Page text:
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In mid-December a friend and I took a brief trip to London. During various activities we took in two very different events at two museums. On 11.12.14 we went to the Annual Science Lecture at the Natural History Museum. This was delivered by Sir Paul Nurse and was entitled “Science as Revolution”. In the hour or so that he spoke, he outlined various scientific advances that revolutionised how we understand the world – the discovery of a heliocentric world, the theory of evolution, the application of atomic energy, and others. Following his lecture there was a 45 minute question and answer section in which topics ranged from science specific issues on GM crops (his current research) to the existence of alien life, to the frustrations of science education in the UK.

However throughout he repeatedly used a taxonomy that was frustrating, uncritical and increasingly asinine. This was in regards to his use of categories, as though science, religion, politics and economy were singular, definable entities that exist a priori. Furthermore, science was to be protected – indeed, in responding to one of the questions he all but argued that it should be protected and not questioned or critiqued – from the interferences of the others as they were unmoveable bulwarks to progress, scientific discovery and revolution.

Throughout his lecture (and answers) religion was only every described as “religion” and when pushed for details he focused on those groups whom the media would describe as “fundamentalists”. There was no awareness, it seemed, that some scientists could have an agenda – and not necessarily a benign one at that, or even that some scientists are not exclusively non-religious or atheist. Politics was limited to the personal agendas of politicians or the militarisation of weapons. Science was equally poorly nuanced but was, unsurprisingly, seen as the only way forward, the only means of progress and revolution.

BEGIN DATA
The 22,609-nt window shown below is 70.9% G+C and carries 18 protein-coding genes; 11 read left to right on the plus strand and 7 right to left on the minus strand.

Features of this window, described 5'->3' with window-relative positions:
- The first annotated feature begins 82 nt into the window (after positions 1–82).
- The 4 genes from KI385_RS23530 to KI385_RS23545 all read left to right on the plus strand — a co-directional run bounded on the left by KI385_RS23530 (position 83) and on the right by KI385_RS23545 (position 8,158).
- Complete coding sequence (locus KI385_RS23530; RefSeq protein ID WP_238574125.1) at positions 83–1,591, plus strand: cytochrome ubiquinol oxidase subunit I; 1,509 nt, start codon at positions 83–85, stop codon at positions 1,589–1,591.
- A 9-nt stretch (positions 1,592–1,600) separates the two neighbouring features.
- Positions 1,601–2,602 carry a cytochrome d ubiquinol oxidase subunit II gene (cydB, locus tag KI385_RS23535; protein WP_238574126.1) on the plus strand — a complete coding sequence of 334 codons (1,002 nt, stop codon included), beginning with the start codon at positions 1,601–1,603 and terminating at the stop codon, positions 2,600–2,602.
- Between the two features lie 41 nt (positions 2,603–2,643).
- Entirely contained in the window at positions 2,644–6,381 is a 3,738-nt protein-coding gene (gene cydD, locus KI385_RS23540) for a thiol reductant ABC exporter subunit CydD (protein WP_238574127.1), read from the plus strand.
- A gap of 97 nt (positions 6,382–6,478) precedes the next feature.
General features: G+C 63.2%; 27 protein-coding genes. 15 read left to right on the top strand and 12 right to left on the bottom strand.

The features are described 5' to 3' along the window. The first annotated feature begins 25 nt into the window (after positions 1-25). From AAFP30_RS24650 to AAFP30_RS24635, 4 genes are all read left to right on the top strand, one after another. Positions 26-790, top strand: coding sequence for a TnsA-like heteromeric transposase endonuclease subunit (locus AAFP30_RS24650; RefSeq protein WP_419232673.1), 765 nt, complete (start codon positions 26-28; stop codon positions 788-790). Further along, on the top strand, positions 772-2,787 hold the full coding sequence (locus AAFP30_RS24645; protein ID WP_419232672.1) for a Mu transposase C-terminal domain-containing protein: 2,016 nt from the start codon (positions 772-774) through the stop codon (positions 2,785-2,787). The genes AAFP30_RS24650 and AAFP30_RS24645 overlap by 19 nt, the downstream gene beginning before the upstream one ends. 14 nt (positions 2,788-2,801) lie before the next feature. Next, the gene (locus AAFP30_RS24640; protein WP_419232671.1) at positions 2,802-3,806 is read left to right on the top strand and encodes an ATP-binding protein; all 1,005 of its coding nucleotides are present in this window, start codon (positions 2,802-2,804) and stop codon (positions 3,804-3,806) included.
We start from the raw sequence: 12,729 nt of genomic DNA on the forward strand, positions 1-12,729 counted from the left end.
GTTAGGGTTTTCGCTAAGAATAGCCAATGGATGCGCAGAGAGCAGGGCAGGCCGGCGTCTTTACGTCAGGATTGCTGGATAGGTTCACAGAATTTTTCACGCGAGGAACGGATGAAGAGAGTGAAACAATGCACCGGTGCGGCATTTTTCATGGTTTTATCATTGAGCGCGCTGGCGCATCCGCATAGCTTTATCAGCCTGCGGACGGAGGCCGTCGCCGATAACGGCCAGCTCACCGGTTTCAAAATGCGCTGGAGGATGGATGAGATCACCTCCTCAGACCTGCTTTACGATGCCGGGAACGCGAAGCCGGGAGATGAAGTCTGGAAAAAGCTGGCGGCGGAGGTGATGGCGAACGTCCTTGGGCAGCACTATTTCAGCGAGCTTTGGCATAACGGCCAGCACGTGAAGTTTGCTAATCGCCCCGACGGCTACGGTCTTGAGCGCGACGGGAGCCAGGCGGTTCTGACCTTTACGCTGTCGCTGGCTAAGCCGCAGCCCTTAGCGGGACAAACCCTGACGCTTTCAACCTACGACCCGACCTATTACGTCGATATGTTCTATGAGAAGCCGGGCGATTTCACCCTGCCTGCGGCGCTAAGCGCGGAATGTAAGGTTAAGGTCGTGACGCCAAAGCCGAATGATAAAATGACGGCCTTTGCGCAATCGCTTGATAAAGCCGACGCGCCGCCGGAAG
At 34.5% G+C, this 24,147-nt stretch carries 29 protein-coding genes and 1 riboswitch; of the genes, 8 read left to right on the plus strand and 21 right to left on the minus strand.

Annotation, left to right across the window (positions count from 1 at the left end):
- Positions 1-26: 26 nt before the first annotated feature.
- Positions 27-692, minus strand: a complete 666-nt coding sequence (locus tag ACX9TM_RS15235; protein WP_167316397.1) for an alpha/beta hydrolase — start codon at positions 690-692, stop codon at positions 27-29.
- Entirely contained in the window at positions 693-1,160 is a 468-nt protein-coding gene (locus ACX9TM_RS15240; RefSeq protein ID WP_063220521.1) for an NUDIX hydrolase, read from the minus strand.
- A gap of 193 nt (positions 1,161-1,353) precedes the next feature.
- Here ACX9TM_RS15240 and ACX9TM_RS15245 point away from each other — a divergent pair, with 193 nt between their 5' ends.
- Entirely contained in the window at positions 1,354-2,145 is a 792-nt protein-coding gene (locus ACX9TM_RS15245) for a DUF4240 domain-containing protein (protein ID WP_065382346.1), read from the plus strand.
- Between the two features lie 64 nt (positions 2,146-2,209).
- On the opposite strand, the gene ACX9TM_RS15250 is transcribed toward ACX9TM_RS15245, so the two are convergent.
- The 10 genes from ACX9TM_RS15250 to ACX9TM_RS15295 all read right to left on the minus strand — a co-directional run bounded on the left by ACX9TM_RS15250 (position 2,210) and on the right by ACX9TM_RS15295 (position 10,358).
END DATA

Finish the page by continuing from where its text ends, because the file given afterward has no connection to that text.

Yet the entirety of the lecture proved otherwise, as the scientific revolutions he lauded were abstracted from their context and thus stripped of their revolutionary potentiality. Revolutions are a confluence of events, never a singular happening (see for example Lenin’s four conditions for revolution in his The State and Revolution, London: Penguin, 2009 edition). Within any revolution there are scientific, religious, cultural, political, economic upheavals and advances (consider, for example, the importance of the French Revolution on science through the work of Jean-Baptise Lamarck and Georges Cuvier). There was no acknowledgement of other factors as leading motivators and flash points spurring a revolution in the lecture by Nurse, indeed if one was unfamiliar with European history one could get the impression that revolution depended upon science for cause, means and outcome.

Categories are slippery, hard to define and impossible to separate out. This is for a simple reason – they do not exist because they exist, they are not tangible coherent entities as Nurse wanted to present. Rather they are constructs that we create and use for various purposes. Like all constructs they are contingent upon their creators not for definition, but for existence. With their creators they share the qualities of being multi-faceted, duplicitous, and interdependent.

The second event we undertook was an exhibition entitled Disobedient Objects at the Victoria and Albert Museum. This was a visual display on how everyday objects have been used as objects of protest, civil disobedience and social change or revolution. There was quite a small array on display – most related to areas of extreme poverty or civil war. It was a fascinating exhibition (and one I highly recommend) and at times shocking. One particular object is being focused on here and this is the use of an art form known as arpilleras in Chile as a means for women to tell their own story. One caught my attention.

Deborah Stockdale, "Shannonwatch"